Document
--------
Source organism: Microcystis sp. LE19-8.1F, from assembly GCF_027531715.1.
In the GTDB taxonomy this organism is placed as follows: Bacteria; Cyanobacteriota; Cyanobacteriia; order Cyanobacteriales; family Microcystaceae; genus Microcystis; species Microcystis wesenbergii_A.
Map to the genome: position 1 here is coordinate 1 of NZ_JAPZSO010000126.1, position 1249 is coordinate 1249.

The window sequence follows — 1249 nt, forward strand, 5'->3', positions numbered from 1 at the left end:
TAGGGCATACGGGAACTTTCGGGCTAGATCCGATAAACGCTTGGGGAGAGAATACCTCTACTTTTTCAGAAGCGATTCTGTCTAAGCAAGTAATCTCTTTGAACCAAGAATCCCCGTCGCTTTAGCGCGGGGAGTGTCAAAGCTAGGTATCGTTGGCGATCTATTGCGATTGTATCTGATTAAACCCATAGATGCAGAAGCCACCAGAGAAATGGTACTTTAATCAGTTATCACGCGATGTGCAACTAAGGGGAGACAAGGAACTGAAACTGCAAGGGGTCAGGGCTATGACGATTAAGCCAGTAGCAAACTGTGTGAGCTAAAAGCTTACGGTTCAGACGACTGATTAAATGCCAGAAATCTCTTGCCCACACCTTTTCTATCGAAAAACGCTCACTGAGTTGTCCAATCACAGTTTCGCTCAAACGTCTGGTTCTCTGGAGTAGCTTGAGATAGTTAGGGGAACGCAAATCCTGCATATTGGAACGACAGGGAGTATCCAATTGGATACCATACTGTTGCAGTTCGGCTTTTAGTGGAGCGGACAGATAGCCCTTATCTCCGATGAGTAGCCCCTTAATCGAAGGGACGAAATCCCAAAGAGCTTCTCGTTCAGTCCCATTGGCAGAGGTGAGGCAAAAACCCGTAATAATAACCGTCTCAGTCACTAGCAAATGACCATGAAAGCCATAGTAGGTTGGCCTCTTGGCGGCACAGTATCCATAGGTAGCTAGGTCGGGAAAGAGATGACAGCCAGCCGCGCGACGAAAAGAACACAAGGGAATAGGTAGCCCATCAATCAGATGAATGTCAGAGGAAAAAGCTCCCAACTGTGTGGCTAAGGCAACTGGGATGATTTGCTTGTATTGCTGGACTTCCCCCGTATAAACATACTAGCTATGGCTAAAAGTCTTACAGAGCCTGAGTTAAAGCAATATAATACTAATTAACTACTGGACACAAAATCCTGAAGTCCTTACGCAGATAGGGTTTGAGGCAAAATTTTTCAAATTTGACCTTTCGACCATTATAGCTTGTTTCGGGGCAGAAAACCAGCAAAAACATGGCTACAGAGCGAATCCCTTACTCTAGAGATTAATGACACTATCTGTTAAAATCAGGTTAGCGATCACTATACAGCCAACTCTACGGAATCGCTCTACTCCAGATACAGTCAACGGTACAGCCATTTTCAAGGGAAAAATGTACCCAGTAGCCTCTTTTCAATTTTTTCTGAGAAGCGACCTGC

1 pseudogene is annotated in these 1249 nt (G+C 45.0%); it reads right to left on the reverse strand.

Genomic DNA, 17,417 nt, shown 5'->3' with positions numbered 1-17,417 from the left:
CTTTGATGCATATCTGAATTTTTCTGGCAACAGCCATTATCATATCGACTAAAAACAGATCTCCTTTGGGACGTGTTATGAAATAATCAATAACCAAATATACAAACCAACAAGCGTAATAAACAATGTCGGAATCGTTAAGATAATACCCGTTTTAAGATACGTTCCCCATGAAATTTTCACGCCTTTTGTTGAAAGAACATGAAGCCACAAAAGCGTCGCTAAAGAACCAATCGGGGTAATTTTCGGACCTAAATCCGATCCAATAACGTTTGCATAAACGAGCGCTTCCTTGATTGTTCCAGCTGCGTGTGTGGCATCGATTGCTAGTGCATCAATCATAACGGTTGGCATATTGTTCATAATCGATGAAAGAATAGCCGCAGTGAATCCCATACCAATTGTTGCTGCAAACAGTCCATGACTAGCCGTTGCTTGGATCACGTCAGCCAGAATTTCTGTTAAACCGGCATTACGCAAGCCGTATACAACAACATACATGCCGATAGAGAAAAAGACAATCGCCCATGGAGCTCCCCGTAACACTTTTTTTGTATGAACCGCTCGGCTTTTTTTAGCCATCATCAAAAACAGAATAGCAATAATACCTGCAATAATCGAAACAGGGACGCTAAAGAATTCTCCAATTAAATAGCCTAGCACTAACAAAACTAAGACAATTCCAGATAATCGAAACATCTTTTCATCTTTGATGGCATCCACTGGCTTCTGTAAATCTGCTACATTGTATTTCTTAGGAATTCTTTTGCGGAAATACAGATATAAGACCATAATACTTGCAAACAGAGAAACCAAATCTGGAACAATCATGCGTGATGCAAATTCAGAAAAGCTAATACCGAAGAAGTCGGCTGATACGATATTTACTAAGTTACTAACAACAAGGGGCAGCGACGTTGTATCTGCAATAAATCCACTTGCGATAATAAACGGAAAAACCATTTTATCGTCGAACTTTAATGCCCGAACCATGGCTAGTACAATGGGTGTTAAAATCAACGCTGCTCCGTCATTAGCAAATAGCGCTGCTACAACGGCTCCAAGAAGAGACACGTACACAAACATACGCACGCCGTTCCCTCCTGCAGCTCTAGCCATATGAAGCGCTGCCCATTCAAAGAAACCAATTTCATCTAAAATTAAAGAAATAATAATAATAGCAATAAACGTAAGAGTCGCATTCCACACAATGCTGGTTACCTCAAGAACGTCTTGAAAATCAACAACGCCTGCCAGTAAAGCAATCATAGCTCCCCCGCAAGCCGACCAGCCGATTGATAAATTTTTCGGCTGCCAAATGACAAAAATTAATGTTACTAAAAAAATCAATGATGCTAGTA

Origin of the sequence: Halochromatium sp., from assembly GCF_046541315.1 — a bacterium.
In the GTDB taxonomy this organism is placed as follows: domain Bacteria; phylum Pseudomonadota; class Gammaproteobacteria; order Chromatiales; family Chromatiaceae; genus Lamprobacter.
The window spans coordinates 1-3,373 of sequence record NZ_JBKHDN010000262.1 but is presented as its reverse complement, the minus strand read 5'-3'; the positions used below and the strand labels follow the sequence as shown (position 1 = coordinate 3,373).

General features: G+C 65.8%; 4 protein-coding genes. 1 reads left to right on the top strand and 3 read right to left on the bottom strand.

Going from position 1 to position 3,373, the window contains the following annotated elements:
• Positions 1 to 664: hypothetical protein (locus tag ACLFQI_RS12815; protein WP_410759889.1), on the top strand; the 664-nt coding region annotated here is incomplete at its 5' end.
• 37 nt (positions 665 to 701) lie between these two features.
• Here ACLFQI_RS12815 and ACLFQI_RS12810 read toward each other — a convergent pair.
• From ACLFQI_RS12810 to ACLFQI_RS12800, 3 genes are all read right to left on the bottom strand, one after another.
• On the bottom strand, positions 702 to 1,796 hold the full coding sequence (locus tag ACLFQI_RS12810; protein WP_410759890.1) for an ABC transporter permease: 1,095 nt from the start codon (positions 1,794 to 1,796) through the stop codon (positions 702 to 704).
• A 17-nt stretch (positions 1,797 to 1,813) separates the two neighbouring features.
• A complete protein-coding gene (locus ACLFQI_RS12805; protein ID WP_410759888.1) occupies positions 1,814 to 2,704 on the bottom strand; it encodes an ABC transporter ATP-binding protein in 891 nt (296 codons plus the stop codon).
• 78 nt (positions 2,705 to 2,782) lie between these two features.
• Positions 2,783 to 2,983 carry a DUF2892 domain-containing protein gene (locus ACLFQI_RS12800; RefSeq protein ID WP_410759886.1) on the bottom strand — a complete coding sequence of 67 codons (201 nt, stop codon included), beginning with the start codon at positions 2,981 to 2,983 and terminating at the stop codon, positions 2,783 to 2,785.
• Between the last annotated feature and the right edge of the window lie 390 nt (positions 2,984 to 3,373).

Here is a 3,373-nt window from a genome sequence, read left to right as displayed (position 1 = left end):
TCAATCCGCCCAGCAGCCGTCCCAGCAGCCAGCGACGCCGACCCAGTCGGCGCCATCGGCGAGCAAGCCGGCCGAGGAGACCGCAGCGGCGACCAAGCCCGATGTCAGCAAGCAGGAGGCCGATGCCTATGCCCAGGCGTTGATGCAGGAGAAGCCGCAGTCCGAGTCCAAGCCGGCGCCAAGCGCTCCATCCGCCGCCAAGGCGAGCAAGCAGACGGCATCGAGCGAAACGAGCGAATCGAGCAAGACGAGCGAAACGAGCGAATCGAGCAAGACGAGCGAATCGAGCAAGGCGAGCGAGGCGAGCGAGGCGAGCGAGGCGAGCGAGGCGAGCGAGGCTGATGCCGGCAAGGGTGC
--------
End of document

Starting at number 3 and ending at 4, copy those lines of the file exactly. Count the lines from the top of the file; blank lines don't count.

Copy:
Map to the genome: position 1 here is coordinate 1 of NZ_JAPZSO010000126.1, position 1249 is coordinate 1249.

The window sequence follows — 1249 nt, forward strand, 5'->3', positions numbered from 1 at the left end: